A week or two. Maybe more. It’s tough to say when Devin Wilson will be able to take a step back and let sink in the 100-some hours from the time he learned he was going home until the actual jump ball was tossed up at PPG Paints Arena.
But two more hours later, just like that, the long and winding college basketball road of this hometown kid came to a close in his backyard.
Alabama’s potent freshman duo of Collin Sexton and John Petty combined for 45 points, and the ninth-seeded Crimson Tide sent home No. 8 Virginia Tech, 86-83, in the back-and-forth night cap of four first-round NCAA tournament games Thursday night at PPG Paints Arena. And so ends a too-good-to-be-true March Madness experience for Wilson, the Montour High School graduate from McKees Rocks who was a fifth-year senior for the Hokies.
“I thought it was fitting, after all that Devin had been through. … He finished in last place as a freshman, he finished in last place as a sophomore, and then to be able to play in the NCAA tournament, in essence at his home, I think that’s really cool,” Virginia Tech coach Buzz Williams said, his hoarse voice cracking the whole way.
Alabama (20-15) survives and advances to face high-powered Villanova just after noon Saturday in the second round, while Virginia Tech (21-12) is left still searching for its first NCAA tournament win under Williams. Last year, he took the Hokies to the big dance for the first time in his tenure, but they lost to Wisconsin in the first round.
Alabama, meanwhile, won one for the first time since 2006 when it was coached by Mark Gottfried. The Crimson Tide hasn’t gotten to the second weekend since 2004 when it made a run to the Elite Eight.
The defeat ends the Virginia Tech career of Wilson, a starter for much of four seasons who did all that was asked of him from the time Williams took over for former coach James Johnson. After making his NCAA tournament debut, Wilson’s time in Blacksburg, Va., concludes with 659 points, 316 rebounds and a 2:1 assist-to-turnover ratio — not to mention a bevy of intangibles throughout the years.
“You can tell just by the way he talks, he knows everything,” Justin Bibbs, the only other senior on the team who scored 17 points, said Wednesday. “He’s a great leader on and off the court. I mean, he just finds a way to leave an impact on any part of the game, in the locker room. It just helps a lot. It helps me a lot, it helps the young guys a lot and even helps coach Buzz a lot, too.”
Justin Robinson, a junior point guard who shares those duties with Wilson, was Virginia Tech’s engine as he finished with 19 points, 7 assists and 3 rebounds on 6-of-8 shooting. Seemingly making the right play at every turn, he had just two turnovers — one on a controversial call charge with under a minute left that could’ve been a three-point play — and was a perfect 6 of 6 both inside the arc and from the free-throw line.
Robinson called it a “huge” night for Wilson, whose teammates wanted to help get him one more game in Pittsburgh.
“I knew it was his homecoming, his first NCAA tournament game, back in his home city. That’s a blessing,” Robinson said. “He’s been here since the bottom, started the program, and I’m just really proud of him. I wanted to win really bad for him. The outcome isn’t what we wanted, but I’m really proud of what he’s done for me, the program and for himself.”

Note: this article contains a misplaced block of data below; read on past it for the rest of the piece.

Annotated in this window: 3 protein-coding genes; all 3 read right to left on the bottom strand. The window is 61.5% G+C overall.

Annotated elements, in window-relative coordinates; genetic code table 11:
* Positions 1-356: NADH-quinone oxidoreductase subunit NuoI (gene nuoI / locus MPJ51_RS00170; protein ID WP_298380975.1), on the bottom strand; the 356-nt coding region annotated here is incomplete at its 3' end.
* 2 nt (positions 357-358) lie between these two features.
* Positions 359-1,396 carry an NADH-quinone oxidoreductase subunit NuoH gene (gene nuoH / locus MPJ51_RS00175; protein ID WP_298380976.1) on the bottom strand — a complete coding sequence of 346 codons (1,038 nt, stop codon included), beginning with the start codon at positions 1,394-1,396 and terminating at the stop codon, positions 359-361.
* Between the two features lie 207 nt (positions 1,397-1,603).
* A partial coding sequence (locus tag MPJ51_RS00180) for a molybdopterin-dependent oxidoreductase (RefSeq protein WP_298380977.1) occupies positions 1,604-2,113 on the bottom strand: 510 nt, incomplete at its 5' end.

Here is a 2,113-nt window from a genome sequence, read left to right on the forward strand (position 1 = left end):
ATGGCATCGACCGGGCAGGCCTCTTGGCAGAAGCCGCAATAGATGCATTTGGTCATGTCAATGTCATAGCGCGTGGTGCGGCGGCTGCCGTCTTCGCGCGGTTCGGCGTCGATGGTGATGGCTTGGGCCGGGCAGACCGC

Wilson received a noticeably rousing ovation when he was announced in the starting lineup, and in 23 minutes of glue-guy tenacity, he got on the stat sheet with a rebound, a steal and also took a charge shortly after the opening tip. He checked in for the final time with six seconds left and the result all but decided.
Outside the locker room afterward, Wilson was subdued, reticently reflective, but also overall appreciative of what he’ll look back on someday and cherish.
“It was cool. I couldn’t really hear it, just because when you’re on the court it’s kind of a little different, but everyone said it was pretty loud,” said Wilson, who was the final starter called. “That’s a good thing, but other than that, it’s a bittersweet feeling because we lost. I don’t know how to really take it all in right now.”
There’s no doubt Wilson’s journey will be one to point to for his former high school coach Adam Kaufman, now at Moon. Of the five WPIAL products whose teams earned a bid to the tournament, Kaufman actually coached two of them. The other was Jarrod Simmons, who led Moon to a WPIAL title last year and saw limited action this season as a freshman forward for No. 16 seed Penn, which was eliminated by top-seeded Kansas in the afternoon.
“What a way to start your college career,” Kaufman said. “I know he’s not playing as much as he wants, but you win the Ivy League, and you’re playing in the NCAA tournament as a freshman. At the end of the day, Devin’s gonna have two degrees from Virginia Tech, and Jarrod’s gonna graduate from Penn.”
For Wilson, make that two diplomas and one indelible memory of being center stage in the place he calls home, with the whole country watching and his inner circle cheering.
“The chance was amazing — you can’t deny that,” Wilson said, chocolate chip cookie in his right hand, waiting for the ride home. “I was sad that we lost — it doesn’t matter where we lose — but the opportunity is always something I try to embrace and try to take wholeheartedly. Just being able to play back here was a great feeling.”